North Korea’ Crappy Way to Feed People

North Korea, as recounted in these pages many times over, is unlike most of the rest of the world, and not in a good way. The problems range from the serious to the absurd: the nation lacks the infrastructure you’ll find common in its neighboring nations, the cult of personality around its former leader extended to its calendar, and the government once banned chocolate snack pies. And in one very important case, the problems are both serious and absurd — and, also, gross. The issue? North Korea’s food shortages.

The “solution”? Well, it isn’t much of one, hence the scare quotes, but: human feces.

In 2021, Amnesty International issued a 41-page report (pdf here) outlining the extent and impact of food shortages in North Korea. Per the report, North Korea’s food crisis is driven, in large part, by a lack of fertilizer: “since 1995, fertilizer production has dropped to below 100,000 tons per year, and is now less than 12 percent of pre-1990 levels. By 2000 agriculture operated at 20 to 30 percent of normal levels of soil nutrient inputs. This shortfall was said to be the largest single contributor to reduced soil yields and to food shortage.” The problem was bad before COVID-19, but the pandemic made things worse; as the BBC reported, “the country is not self-sufficient in fertilizer production, and according to Nikkei Asia in February [2021], one of its major factories producing (among other things) fertilizer had to shut down due to a lack of spare parts. That has been blamed on the closure of the border with its largest trading partner China in January 2020, because of the Covid pandemic.”

So for about a decade, it’s been the official policy of North Korea is that people should look for fertilizer wherever it may be found. The above-linked BBC story explains:

A letter from Kim Jong-un in 2014 reminded leaders of the agricultural sector that they should find alternative easily-available sources of fertilizer.

“Use all sources of manure such as domestic animal excrement, night soil [human excrement], compost, and ditch-bed soil [extracted from below the surface]” he wrote in the letter published by state news agency KCNA.

And to be clear, the “agricultural section” isn’t factory farms — quite often, that phrase refers to everyday people with a few animals and a small plot of land to their name. Many North Koreans are expected to do their part to collect manure — including their own. And often, letters from the dear leader aren’t always enough to get action. So, as Yahoo! News reported, the government issued quotas. For the 2021-22 year, “each household had to produce 200kg of excrement, while factories and enterprises had to provide 500kg of manure per person.” Failure to meet that quota meant being barred from the market where you buy and sell most of your food, so people took the quota seriously — and by any means necessary. And there are a lot of reasons to think that human feces were commonly part of the solution. To start, as the Daily Beast reported, “how people are to contribute so much manure in a country where animals are in short supply is not clear, but the term ‘homemade’ comes up frequently in reports in the North Korean media.”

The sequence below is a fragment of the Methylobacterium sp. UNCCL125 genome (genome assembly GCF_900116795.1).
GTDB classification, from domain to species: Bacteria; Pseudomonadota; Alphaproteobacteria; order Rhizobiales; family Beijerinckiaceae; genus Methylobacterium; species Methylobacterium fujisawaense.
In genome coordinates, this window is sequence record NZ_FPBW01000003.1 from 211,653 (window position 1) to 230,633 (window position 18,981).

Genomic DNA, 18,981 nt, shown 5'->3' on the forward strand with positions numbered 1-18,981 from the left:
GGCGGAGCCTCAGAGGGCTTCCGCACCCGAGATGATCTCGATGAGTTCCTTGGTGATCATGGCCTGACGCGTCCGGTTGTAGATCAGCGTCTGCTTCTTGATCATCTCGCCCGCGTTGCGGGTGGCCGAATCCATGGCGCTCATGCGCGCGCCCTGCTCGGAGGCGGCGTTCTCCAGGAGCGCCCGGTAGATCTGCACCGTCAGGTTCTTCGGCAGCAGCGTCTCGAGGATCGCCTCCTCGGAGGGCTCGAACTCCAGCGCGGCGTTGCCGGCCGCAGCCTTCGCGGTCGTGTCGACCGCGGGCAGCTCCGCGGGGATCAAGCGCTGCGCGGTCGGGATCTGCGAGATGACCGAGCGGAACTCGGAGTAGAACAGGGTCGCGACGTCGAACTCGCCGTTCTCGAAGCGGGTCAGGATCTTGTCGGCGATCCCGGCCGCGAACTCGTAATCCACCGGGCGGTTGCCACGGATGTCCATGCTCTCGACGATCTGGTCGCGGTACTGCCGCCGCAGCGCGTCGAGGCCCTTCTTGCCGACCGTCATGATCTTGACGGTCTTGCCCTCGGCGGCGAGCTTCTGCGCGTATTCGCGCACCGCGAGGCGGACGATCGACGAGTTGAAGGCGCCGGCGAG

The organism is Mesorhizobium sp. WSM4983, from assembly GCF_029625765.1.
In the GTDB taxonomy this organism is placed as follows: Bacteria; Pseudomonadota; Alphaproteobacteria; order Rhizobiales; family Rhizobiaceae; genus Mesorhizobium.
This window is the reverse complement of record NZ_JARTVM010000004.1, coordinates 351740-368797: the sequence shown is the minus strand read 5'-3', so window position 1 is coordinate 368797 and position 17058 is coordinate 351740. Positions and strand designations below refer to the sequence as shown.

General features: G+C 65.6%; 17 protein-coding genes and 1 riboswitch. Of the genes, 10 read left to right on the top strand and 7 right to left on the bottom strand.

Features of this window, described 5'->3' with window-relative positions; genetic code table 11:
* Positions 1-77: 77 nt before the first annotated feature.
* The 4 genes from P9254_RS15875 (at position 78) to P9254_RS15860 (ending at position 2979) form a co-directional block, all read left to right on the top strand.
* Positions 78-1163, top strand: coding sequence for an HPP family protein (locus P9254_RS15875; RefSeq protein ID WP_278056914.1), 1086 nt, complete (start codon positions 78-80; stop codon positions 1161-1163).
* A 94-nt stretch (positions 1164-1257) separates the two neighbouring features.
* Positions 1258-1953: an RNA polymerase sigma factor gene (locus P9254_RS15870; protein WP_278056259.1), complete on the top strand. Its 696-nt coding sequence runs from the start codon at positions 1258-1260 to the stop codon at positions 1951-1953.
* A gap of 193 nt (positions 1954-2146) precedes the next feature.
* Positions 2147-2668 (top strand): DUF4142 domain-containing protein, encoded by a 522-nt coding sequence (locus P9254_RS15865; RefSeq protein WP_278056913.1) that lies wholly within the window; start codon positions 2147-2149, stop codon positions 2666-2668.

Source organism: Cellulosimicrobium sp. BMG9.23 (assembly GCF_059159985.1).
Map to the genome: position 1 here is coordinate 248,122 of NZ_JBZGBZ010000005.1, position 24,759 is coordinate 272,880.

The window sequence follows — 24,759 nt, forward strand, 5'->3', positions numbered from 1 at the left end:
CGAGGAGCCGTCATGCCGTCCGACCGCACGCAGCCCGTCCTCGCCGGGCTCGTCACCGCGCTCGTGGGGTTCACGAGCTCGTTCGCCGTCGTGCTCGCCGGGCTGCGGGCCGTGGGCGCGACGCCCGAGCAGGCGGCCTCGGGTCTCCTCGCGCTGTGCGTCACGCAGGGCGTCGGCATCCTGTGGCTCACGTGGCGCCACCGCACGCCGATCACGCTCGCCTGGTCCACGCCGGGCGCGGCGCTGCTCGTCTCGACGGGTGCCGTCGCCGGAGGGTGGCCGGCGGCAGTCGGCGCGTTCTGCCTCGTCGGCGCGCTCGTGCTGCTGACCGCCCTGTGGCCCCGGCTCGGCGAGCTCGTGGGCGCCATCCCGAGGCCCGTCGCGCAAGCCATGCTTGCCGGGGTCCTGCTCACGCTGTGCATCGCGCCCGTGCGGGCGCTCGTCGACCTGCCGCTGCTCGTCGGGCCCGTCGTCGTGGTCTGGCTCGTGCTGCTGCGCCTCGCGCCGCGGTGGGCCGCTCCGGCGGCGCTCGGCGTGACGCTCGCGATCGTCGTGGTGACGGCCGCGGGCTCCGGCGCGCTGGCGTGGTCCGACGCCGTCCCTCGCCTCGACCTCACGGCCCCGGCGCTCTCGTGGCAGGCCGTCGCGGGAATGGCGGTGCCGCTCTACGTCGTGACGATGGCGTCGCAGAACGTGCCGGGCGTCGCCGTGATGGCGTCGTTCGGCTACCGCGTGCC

In any event, setting quotas that encourage people to collect human waste has caused all sorts of problems. As one anonymous North Korean explained to Radio Free Asia, as the deadline to reach the quota approaches, people literally fight over poop: “It’s so pathetic that disputes break out over this, but they do this every year at about this time of year. Each family in the neighborhood has been organized into shifts to guard the communal toilet to keep the supply of human waste secure. Residents lament that they have to stand guard at a public toilet at night, then go to work the next day.” But it’s better than an all-out brawl over the contents of a toilet, which, unfortunately, is a real problem for North Koreans subject to the quota.

And even when the manure collection occurs peacefully, the results aren’t great. For example, in 2017, Reuters reported that many North Koreans are believed to be infected with parasites, and those bugs are most likely coming from the use of human feces are fertilizer. 

Bonus fact: It’s possible, but unknowable, that “night soil” (again, that’s human feces used as fertilizer) may have caused or contributed to the death of multiple U.S. presidents, and even their kids. As the Saturday Evening Post explains, in early Washington D.C, “the lack of a sewer system caused early residents to leave their so-called ‘night soil’ in the streets. It would then be collected and deposited in a sparsely populated section of the near north side of the city.” Unfortunately, when engineers began piping water into the White House starting in 1833, they didn’t take these depositories into consideration, and there’s a good chance that contaminated water entered the cups of the presidents and their families. And it has had little impact on the food shortages, too.

From the Archives: A Tree Falls in North Korea: Another North Korea story.